In Kakadu a light on the truck dashboard went from green to red, subtly indicating we were rooted. We were never going to make Jim Jim Falls. The farmers among us triaged the engine and we limped back to Cooinda.
With a day to kill we booked a cruise on Yellow Water Billabong. My friends, that dirtiest dozen, filed aboard ship and sat up the back, from habit, and got talking to our captain. As a cruise operator Mark was perfect; he was brimming with knowledge, appreciative of the wonder of his world, and hadn’t succumbed to the temptation to make the tour a stepping stone to a career in stand-up, as so many guides do.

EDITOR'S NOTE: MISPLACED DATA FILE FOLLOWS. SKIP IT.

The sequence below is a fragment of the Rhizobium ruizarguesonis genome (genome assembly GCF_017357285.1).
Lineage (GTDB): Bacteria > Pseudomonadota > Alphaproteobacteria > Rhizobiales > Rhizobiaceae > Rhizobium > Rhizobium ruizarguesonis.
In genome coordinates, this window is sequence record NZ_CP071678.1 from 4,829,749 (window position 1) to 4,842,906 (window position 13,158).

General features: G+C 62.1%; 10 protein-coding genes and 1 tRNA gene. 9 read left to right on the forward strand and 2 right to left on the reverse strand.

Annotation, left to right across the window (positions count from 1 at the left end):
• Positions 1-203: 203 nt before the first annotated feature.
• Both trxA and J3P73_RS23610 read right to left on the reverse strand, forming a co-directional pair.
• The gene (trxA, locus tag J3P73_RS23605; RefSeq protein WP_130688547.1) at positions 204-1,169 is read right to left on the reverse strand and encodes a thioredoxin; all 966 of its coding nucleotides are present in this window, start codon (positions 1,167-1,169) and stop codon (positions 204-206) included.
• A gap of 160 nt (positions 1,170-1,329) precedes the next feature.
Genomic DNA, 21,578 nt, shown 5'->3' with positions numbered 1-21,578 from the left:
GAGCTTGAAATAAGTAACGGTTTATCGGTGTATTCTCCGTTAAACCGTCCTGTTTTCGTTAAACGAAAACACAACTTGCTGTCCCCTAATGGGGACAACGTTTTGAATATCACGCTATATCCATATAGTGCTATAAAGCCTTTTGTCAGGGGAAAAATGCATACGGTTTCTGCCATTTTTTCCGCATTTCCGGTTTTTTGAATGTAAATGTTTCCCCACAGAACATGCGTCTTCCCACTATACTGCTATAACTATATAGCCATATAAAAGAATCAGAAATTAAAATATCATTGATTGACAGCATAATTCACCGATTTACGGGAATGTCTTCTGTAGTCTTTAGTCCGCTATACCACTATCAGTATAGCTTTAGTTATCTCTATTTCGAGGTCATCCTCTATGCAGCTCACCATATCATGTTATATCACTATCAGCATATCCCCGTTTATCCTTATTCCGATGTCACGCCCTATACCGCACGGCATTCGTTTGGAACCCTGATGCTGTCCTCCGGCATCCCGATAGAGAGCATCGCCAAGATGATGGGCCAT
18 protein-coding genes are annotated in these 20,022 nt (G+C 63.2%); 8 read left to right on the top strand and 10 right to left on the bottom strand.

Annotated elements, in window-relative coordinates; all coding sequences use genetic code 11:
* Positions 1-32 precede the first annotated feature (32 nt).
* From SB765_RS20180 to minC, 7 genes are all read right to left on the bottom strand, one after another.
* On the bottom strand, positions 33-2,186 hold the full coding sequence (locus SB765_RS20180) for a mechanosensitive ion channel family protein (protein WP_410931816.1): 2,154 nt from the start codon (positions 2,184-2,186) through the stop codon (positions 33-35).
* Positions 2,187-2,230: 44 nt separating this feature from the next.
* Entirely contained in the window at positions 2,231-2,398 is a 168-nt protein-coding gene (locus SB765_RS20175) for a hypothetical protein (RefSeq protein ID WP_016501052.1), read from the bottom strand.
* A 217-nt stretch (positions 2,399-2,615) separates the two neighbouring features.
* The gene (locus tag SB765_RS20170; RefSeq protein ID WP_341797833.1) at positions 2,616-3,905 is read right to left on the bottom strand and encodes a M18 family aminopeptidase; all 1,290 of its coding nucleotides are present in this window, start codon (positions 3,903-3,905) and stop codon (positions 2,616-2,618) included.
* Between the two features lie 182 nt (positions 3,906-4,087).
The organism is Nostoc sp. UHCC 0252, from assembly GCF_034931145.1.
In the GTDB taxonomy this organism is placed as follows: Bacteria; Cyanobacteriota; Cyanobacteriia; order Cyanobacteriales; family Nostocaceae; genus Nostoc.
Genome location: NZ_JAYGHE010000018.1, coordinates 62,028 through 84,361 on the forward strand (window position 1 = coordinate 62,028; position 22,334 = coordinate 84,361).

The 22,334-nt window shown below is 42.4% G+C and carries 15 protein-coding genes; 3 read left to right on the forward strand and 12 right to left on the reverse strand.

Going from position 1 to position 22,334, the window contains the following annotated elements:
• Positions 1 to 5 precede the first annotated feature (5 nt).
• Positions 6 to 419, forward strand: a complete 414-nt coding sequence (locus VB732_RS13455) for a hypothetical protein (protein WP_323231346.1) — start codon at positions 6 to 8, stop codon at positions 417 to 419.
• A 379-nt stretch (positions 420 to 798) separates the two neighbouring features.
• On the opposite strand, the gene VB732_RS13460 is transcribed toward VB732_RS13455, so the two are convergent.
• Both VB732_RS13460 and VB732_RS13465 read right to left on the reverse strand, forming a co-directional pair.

I don’t like organised tours, but Mark had me feeling relaxed. That is, until our 40 fellow passengers shuffled off a bus and aboard ship with their shins jutting from three-quarter-length pastel pantaloons.
It’s a common indulgence to see yourself as being apart from the crowd. I am, according to me, and to no one else, a big-brained leopard moving stealthily among shabbily dressed marmots. You are too, I guess, according to you. It is not true as a rule this leopard/marmot dichotomy. We are, you and I, one of the crowd. Yet travelling with this sedentary 40, I began to lick my forearms and purr. They seemed, all of them, to be mourning something. Perhaps their younger selves.